Up and down the hallways and corridors leading to the Riviera Royale Pavilion, scene of Sunday night's Extreme Midget Wrestling Federation card, there are giant photographs celebrating the Riv's proud and glorious past.
Liza Minnelli. Milton Berle. Shirley MacLaine. Sammy Davis Jr. Ginger Rogers. Liberace. Bob Hope. Andy Williams. Dinah Shore. Mickey Rooney. Engelbert Humperdinck. Elvis.
Engelbert Humperdinck and Elvis, together.
There are no giant photos of Sky Low Low, who stood 3 feet 6 inches and, as they say around the midget wrestling circuit, weighed very, very little.
Sky Low Low, a Canadian whose real name was Marcel Gauthier, was born in 1928 and died in 1998. He was my favorite midget wrestler when I was 11. Sky Low Low supposedly worked in the tail of World War II bombers, fixing rivets, but that wasn't why I liked him. I just thought he had a cool name. Like Engelbert Humperdinck.
As I said, that was years ago, and now Extreme Midget Wrestling is back, though I'm not sure it ever went away. There must have been more than 1,000 spectators at the Royale Pavilion. This goes to show that Extreme Midget Wrestling is still popular in Oklahoma and in other states with a panhandle and elsewhere, despite using the M-word.
It also goes to show that not everybody can get Neil Diamond tickets on Labor Day weekend.
"Half the size, twice the violence!" barked the ring announcer, who called himself Sean, perhaps to limit any comparisons between himself and Michael Buffer.
Suffice it to say that Sean was not wearing a white tuxedo coat when it finally was time to rumble. A fog machine belched a few thin wisps into the air that looked more like cigar smoke, when you could smoke cigars in a casino, and then Sean introduced the small wonders.
This was right after a few bars of Randy Newman's "Short People" were played over the public-address system.
I was sort of questioning that decision, and feeling a little weird for being there, and thinking that the Little People of America, Inc., just might have a point. This was before I learned that 3-foot-6-inch Baby Jesus, who sports a cross on his sparkly yellow-and-blue wrestling tights - at first I thought he might be from Sweden instead of Oklahoma - had taken the championship belt from Little Show on Saturday night.
Then an eight-little-man battle royal broke out in the middle of the ring, knocking over the flag, and then it was just like real - er, the wrestling you've seen on TV. Except instead of a folding chair, the midget wrestlers mostly used thin TV dinner trays made of aluminum to smash political correctness - and each other - upside the head, because a folding chair would have been too big.
The kids in the crowd and three guys sitting ringside wearing Mexican wrestling masks really seemed to enjoy it. The attractive woman wearing a red evening gown, holding a poofed-out Shih Tzu on her lap that also was wearing a red evening gown, seemed only mildly amused.
The head of the Extreme Midget Wrestling Federation is Skyler Ward, a friendly fellow of 44, who, like seemingly everybody else in attendance Sunday, hails from Oklahoma City.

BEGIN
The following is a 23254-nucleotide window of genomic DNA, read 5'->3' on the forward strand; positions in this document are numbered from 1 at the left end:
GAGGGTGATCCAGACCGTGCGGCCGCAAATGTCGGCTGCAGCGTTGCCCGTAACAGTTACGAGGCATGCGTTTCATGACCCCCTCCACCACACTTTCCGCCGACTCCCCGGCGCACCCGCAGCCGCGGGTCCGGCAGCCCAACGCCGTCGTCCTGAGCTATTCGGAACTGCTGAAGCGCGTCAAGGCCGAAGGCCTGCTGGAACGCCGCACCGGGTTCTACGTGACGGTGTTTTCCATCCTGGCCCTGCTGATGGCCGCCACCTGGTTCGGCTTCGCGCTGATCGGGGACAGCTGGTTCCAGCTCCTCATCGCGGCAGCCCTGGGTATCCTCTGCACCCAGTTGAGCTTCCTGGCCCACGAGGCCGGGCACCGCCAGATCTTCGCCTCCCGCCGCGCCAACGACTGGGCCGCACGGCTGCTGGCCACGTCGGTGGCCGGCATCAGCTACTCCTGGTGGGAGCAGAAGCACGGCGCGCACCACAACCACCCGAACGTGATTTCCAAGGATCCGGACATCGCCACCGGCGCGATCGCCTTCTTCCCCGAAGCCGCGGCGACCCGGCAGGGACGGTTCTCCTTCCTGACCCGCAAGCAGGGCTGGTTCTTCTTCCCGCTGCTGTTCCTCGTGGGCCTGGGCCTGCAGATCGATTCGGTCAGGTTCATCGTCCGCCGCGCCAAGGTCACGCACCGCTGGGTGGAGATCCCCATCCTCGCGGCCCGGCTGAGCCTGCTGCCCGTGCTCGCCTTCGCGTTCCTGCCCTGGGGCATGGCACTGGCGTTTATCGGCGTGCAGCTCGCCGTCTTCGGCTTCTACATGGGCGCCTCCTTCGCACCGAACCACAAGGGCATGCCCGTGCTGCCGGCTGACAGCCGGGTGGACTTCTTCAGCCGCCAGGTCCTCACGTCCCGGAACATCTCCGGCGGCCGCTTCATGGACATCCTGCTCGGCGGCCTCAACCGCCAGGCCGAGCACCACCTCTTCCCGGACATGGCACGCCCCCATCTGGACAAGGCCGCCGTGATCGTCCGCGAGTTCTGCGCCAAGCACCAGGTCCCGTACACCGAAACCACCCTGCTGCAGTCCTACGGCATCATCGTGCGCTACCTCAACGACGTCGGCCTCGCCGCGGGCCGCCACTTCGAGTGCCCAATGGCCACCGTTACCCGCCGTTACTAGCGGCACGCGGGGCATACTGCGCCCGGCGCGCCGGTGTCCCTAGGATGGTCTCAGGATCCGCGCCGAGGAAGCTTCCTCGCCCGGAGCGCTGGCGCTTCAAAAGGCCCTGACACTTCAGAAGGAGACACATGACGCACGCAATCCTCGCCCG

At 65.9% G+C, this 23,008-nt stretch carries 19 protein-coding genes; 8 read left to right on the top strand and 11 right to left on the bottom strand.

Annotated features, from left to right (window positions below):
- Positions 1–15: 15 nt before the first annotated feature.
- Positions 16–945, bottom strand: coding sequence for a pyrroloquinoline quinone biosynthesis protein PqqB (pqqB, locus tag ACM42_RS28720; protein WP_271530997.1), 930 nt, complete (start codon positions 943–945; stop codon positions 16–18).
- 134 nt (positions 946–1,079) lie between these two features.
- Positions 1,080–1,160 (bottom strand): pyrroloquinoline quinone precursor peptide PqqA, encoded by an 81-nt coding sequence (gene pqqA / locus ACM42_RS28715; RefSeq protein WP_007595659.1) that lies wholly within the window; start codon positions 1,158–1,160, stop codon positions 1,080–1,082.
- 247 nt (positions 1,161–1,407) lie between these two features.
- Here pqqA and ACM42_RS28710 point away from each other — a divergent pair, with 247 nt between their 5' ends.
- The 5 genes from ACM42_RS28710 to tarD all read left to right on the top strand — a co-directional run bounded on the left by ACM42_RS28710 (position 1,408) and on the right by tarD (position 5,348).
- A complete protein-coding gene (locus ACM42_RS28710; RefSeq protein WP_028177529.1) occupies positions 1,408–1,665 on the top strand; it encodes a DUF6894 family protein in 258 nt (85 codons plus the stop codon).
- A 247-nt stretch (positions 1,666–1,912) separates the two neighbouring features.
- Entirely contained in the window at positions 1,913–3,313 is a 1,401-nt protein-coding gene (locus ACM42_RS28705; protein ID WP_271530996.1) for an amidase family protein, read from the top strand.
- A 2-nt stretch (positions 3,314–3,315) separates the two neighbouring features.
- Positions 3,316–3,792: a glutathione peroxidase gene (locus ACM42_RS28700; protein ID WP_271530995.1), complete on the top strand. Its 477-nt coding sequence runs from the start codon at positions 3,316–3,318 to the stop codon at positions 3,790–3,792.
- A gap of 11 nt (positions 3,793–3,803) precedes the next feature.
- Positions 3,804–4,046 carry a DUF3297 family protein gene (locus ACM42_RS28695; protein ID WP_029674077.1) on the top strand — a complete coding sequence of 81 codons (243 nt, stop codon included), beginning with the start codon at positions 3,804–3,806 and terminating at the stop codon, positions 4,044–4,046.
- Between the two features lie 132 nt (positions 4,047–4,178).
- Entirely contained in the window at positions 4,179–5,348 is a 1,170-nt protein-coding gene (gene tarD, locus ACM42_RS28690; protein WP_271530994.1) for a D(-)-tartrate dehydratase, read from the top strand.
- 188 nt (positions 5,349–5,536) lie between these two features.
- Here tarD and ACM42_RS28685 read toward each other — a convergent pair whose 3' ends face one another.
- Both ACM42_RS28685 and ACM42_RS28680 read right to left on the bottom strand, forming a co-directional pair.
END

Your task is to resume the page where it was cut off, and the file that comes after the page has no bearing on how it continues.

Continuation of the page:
Ward recently moved to Las Vegas to become a professional poker player. He's the Vince McMahon of midget wrestling, but he sees himself more as its George Bernard Shaw - some men see things as they are and say why, Ward sees things as they are in Las Vegas and says why not Extreme Midget Wrestling?
"You've got 15 shows on the Strip; five circus shows (which is what Ward calls Cirque du Soleil) and a million comedy and magic acts branded in every different way," Ward said after pulling his long hair into a ponytail. "Why can't midget wrestling be a legitimate act here?"
Half the size, twice the violence. Extreme Midget Wrestling might be the polar opposite of the Big Elvis show at Bill's Gamblin' Hall & Saloon. It catches you in a trap, and you can't walk out.
Because security wasn't tight, I was able to go backstage after 4-foot-8-inch Little Fabio defeated 4-9 Madd Mexx "The Immigration Sensation," who was billed as an evil Mexican but from a distance looked somewhat like Mickey from "Seinfeld." I introduced myself to Little Fabio, whose real name is Chris Blanton, the 23-year-old son of a little-person father and full-sized mother.
Blanton studied history and political science at Georgia Southern University in Savannah before he quit school to travel the world, or at least most of the U.S. tornado states, as an extreme midget wrestler. He got his start on the Georgia circuit, wrestling full-sized opponents under the nickname Too Tall Shortts.
"I'm no different than anybody else, except I'm short," Blanton said, looking me squarely in eye. He was standing on a riser and I was standing on the floor. But he was right, there really is no difference between us. It was just one guy talking to another guy about an unusual way to make a living. Not everybody can write about sports and get paid for it.
In a little while, Chris Blanton would be Little Fabio again, throwing back his mane of hair and cooing at the women and smashing guys upside the head with a TV dinner tray, and I would be leaving the Riviera.
On the way out I would walk past a giant photo taken in 1967 of Mitzi Gaynor kicking a football with Hank Stram as her holder.
Las Vegas Review-Journal sports columnist Ron Kantowski can be reached at firstname.lastname@example.org or 702-383-0352. Follow him on Twitter: @ronkantowski.